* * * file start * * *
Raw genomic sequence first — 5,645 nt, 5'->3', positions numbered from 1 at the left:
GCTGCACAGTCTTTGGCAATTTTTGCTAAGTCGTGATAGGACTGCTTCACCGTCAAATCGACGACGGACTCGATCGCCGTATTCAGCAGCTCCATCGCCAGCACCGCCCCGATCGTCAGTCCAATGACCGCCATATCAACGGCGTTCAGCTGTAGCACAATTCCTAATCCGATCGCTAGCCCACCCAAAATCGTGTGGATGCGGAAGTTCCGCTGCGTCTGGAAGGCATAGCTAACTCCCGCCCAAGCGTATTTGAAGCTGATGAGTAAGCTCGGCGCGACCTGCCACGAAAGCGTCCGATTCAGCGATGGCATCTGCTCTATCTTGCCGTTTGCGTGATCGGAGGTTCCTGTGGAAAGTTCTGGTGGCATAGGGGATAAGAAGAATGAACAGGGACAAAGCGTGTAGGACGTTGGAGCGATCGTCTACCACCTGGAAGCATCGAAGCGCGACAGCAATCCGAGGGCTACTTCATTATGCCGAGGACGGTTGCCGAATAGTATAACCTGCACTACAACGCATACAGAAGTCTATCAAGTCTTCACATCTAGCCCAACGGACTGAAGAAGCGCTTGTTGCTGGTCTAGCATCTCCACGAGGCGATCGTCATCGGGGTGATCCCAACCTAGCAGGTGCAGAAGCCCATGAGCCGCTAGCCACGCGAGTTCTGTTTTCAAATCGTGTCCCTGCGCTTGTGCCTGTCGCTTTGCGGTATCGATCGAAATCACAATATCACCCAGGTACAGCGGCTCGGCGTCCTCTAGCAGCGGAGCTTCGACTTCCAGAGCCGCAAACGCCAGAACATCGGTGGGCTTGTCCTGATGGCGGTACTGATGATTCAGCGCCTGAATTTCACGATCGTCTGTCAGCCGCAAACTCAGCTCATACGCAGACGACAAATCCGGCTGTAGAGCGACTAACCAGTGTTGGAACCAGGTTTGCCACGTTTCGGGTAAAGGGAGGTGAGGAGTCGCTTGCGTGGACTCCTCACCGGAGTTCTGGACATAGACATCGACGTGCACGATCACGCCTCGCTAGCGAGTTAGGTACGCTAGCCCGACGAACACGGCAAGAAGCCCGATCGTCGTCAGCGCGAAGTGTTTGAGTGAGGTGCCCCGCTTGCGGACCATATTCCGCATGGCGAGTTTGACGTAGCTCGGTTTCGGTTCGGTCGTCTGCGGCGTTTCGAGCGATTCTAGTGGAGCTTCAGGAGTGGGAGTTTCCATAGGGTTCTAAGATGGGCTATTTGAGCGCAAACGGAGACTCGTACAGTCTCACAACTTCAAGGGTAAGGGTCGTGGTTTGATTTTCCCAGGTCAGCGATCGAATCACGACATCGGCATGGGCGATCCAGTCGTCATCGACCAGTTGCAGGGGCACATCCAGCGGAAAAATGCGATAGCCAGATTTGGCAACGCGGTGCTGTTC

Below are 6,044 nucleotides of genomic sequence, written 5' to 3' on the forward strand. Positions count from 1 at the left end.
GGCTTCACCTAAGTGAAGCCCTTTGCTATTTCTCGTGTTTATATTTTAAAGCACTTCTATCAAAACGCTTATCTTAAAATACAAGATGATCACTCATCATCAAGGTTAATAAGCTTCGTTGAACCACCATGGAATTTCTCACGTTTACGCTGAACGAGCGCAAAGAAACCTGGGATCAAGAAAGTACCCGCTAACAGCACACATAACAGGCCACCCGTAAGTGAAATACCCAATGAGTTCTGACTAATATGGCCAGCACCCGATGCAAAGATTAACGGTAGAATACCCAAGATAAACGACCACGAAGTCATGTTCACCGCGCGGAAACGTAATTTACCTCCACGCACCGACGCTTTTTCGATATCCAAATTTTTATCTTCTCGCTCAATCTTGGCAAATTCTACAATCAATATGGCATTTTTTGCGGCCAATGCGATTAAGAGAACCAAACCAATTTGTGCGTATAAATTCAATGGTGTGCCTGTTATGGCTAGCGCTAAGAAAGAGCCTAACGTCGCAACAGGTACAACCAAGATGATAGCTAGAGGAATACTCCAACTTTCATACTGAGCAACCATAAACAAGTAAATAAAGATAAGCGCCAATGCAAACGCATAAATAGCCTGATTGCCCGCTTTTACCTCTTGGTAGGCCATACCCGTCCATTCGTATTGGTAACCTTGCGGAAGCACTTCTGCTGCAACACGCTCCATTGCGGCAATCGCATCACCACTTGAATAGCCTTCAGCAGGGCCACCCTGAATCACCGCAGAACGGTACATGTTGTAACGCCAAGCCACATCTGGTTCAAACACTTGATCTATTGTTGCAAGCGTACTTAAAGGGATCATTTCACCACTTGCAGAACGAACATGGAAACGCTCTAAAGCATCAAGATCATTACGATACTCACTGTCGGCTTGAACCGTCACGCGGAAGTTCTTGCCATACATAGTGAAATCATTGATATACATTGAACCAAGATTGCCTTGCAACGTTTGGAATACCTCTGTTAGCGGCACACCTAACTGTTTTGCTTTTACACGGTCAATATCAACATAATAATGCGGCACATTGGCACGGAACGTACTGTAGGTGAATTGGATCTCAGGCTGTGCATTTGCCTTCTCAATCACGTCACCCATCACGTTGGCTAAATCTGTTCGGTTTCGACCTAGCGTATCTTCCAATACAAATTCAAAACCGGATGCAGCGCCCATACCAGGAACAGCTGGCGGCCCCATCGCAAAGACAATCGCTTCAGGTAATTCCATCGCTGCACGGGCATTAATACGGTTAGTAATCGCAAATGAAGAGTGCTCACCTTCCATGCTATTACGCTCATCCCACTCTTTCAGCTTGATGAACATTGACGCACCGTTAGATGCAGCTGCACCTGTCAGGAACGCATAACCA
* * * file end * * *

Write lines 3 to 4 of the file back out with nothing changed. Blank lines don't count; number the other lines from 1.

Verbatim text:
Below are 6,044 nucleotides of genomic sequence, written 5' to 3' on the forward strand. Positions count from 1 at the left end.
GGCTTCACCTAAGTGAAGCCCTTTGCTATTTCTCGTGTTTATATTTTAAAGCACTTCTATCAAAACGCTTATCTTAAAATACAAGATGATCACTCATCATCAAGGTTAATAAGCTTCGTTGAACCACCATGGAATTTCTCACGTTTACGCTGAACGAGCGCAAAGAAACCTGGGATCAAGAAAGTACCCGCTAACAGCACACATAACAGGCCACCCGTAAGTGAAATACCCAATGAGTTCTGACTAATATGGCCAGCACCCGATGCAAAGATTAACGGTAGAATACCCAAGATAAACGACCACGAAGTCATGTTCACCGCGCGGAAACGTAATTTACCTCCACGCACCGACGCTTTTTCGATATCCAAATTTTTATCTTCTCGCTCAATCTTGGCAAATTCTACAATCAATATGGCATTTTTTGCGGCCAATGCGATTAAGAGAACCAAACCAATTTGTGCGTATAAATTCAATGGTGTGCCTGTTATGGCTAGCGCTAAGAAAGAGCCTAACGTCGCAACAGGTACAACCAAGATGATAGCTAGAGGAATACTCCAACTTTCATACTGAGCAACCATAAACAAGTAAATAAAGATAAGCGCCAATGCAAACGCATAAATAGCCTGATTGCCCGCTTTTACCTCTTGGTAGGCCATACCCGTCCATTCGTATTGGTAACCTTGCGGAAGCACTTCTGCTGCAACACGCTCCATTGCGGCAATCGCATCACCACTTGAATAGCCTTCAGCAGGGCCACCCTGAATCACCGCAGAACGGTACATGTTGTAACGCCAAGCCACATCTGGTTCAAACACTTGATCTATTGTTGCAAGCGTACTTAAAGGGATCATTTCACCACTTGCAGAACGAACATGGAAACGCTCTAAAGCATCAAGATCATTACGATACTCACTGTCGGCTTGAACCGTCACGCGGAAGTTCTTGCCATACATAGTGAAATCATTGATATACATTGAACCAAGATTGCCTTGCAACGTTTGGAATACCTCTGTTAGCGGCACACCTAACTGTTTTGCTTTTACACGGTCAATATCAACATAATAATGCGGCACATTGGCACGGAACGTACTGTAGGTGAATTGGATCTCAGGCTGTGCATTTGCCTTCTCAATCACGTCACCCATCACGTTGGCTAAATCTGTTCGGTTTCGACCTAGCGTATCTTCCAATACAAATTCAAAACCGGATGCAGCGCCCATACCAGGAACAGCTGGCGGCCCCATCGCAAAGACAATCGCTTCAGGTAATTCCATCGCTGCACGGGCATTAATACGGTTAGTAATCGCAAATGAAGAGTGCTCACCTTCCATGCTATTACGCTCATCCCACTCTTTCAGCTTGATGAACATTGACGCACCGTTAGATGCAGCTGCACCTGTCAGGAACGCATAACCA